Marion Nestle, Ph.D., NYU Professor and author of Food Politics has covered food marketing to children in depth in her Food politics blog. She is 86 years old at the time of the most recent update to this article.

Considering the biologically addictive qualities of “added” sugars, it is my personal and professional opinion that subsidizing sugarcane agriculture with taxpayer money is hurting our country more than it helps. While sugar taxes have been proposed to offset costs and discourage consumers, it’s a slippery slope when the root cause comes more to subsidizing sugarcane and grain industries that sooner or later simply become straight profit to these companies at the expense of taxpayers. The subsidies also make processed foods cheaper than healthier choices.

My recent review on creating healthy habits shows that increasing education and awareness simply do not work to change behavior.

Instead, triggers like costtaste, and convenience are key factors in food choices (3). Look to the subsidies first for the most upstream benefit.

3. Stress Imbalance:

Whether from physical, emotional, or chemical causes, stress may aggravate insulin resistance.

Those with a high degree of stress imbalance are at risk for fluctuations in blood sugar control. Cortisol, one of the body’s primary stress hormones, is independently correlated with insulin resistance.

If you are skipping meals, binging on high-sugar snacks, or even working out at high intensity more than 1-2+ times/week without proper recovery, you may be aggravating your body’s stress response, and indirectly, your body’s ability to control blood sugar properly.

As a result, you may experience hypoglycemic or low blood sugar symptoms, as well as fatigue, weight gain, and other pre-diabetic symptoms.

I believe personally and professionally that the hidden stress component of blood sugar-related health problems is a dangerously overlooked and critical piece of the puzzle. When sugar crashes, our stress system kicks in to bring our sugar levels back up in a vicious cycle.

4. Hidden Inflammation:

Chronic underlying inflammation, as well as bacterial, viral, or parasitic infections, can aggravate the body’s stress response, suppress the immune system, and may further aggravate blood sugar regulation.

Unidentified food allergies and sensitivities to certain foods such as wheat, grains, and milk may also be hidden sources of inflammation.

5. High Insulin Levels:

When you spike insulin levels, you can aggravate the balance of key hormones:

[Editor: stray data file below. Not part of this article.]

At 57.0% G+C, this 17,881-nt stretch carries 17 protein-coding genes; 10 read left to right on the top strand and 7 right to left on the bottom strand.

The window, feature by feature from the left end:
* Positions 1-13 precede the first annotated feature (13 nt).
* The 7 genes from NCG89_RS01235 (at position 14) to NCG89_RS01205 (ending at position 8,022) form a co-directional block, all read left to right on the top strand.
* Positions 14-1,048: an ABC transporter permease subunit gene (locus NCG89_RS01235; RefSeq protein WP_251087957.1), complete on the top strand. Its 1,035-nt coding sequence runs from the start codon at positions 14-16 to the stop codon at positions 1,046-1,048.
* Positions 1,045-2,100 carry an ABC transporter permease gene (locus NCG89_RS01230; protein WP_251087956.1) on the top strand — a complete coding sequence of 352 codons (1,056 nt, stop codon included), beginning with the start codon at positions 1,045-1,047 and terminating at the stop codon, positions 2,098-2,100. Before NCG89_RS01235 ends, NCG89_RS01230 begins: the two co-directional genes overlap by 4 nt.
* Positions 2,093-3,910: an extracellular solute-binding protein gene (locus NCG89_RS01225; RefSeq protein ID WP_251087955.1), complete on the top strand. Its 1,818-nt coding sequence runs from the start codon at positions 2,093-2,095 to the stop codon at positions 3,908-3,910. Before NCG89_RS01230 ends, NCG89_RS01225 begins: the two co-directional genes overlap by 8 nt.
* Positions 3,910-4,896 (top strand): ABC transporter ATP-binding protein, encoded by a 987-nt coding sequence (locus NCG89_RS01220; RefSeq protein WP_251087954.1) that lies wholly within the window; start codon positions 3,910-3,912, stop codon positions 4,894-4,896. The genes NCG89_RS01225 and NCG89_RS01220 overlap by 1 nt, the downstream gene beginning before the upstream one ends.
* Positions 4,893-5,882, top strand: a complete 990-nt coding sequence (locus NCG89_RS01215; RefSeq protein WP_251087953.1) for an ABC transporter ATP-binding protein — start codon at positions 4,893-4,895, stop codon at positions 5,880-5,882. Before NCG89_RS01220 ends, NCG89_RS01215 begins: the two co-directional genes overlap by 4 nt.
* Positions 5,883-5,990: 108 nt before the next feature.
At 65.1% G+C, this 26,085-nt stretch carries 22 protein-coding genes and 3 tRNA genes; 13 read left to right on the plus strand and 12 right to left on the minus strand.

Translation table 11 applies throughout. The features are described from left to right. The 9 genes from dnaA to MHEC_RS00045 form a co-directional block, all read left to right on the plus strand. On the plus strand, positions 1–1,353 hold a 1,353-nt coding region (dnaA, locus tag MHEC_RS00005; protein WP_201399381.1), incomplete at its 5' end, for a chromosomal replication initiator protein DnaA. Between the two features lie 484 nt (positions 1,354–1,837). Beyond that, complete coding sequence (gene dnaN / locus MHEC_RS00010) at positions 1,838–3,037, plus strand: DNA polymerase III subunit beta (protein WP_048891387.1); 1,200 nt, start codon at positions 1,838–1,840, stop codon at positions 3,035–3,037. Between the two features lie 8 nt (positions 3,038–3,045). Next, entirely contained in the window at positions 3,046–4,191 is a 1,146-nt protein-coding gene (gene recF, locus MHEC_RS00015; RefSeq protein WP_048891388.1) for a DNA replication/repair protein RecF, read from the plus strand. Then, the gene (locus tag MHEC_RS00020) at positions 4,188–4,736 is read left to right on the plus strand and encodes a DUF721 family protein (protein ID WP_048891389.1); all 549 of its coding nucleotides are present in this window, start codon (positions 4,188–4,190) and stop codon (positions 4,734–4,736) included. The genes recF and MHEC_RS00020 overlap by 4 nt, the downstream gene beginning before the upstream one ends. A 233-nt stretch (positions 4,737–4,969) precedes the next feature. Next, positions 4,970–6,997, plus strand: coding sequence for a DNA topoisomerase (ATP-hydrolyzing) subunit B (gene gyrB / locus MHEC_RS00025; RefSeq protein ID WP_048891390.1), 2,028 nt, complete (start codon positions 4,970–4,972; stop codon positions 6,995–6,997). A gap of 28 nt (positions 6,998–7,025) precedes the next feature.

a. Sex hormones like estrogen and testosterone: which could lead to mild complications such as acne, but may aggravate deeper problems such as polycystic ovarian syndrome (PCOS). PCOS is the number one cause of infertility in women and is associated with both blood sugar dysregulation and sex hormone imbalance. Stress can further aggravate both associations.

b. Neurotransmitters such as serotonin and dopamine: Surges of insulin (typically as a result of foods high in simple & refined sugars) create a satisfying surge in serotonin, after 20-30 minutes this surge subsides, and imbalances in serotonin and dopamine may remain. These imbalances may affect mood, appetite control, and general decision-making.

6. Internal and Environmental Toxicity:

Most people are unaware that we have some three pounds of healthy bacteria that line our digestive system. Likewise, many are unaware that unhealthy bugs can take their place.

When these healthy bacteria are replaced by unhealthy bacteria and yeasts (partly because of high sugar, high-processed food diets), the body is burdened with their wastes which have been shown to directly contribute to inflammation, insulin resistance, and the development of diabesity.

Widespread use of pesticides, herbicides, plasticizers, air pollution, and more are increasingly linked to diabesity development even at low doses.

The low-dose health effects of man-made pollutants are a growing concern with a solid backing of research – particularly with a link of these chemicals to Type 2 Diabetes and Insulin Resistance. Some chemicals have been referred to as “obesogens”.

You Already Hold the Keys to Diabesity Prevention

It’s a bit scary to take responsibility for your health. There are a lot of unknowns as you venture into trying new recipes and getting back in touch with real food  (you know, the stuff that comes from plants and animals, not a chemical laboratory).

I get that it can be easy to feel anxious and overwhelmed. There are so many resources at your disposal to combat diabesity, and you do not have to be alone.

But remind yourself to be a consumer in your health care. 

Healthcare is still a business run by humans. It’s important to learn how to ask better questions.

If you’re not getting satisfying answers, seek a second, third, or in some cases a twelfth opinion. This is how movements are born. Diabesity is a problem that needs to be fixed on the individual level – as higher level support will continue to be hijacked by big industry funds.

You probably know at least one small thing you can do differently today to improve your health.  If you can’t do it today, it’s not small enough! Fancy results do not always necessitate fancy treatment approaches.

Get to work!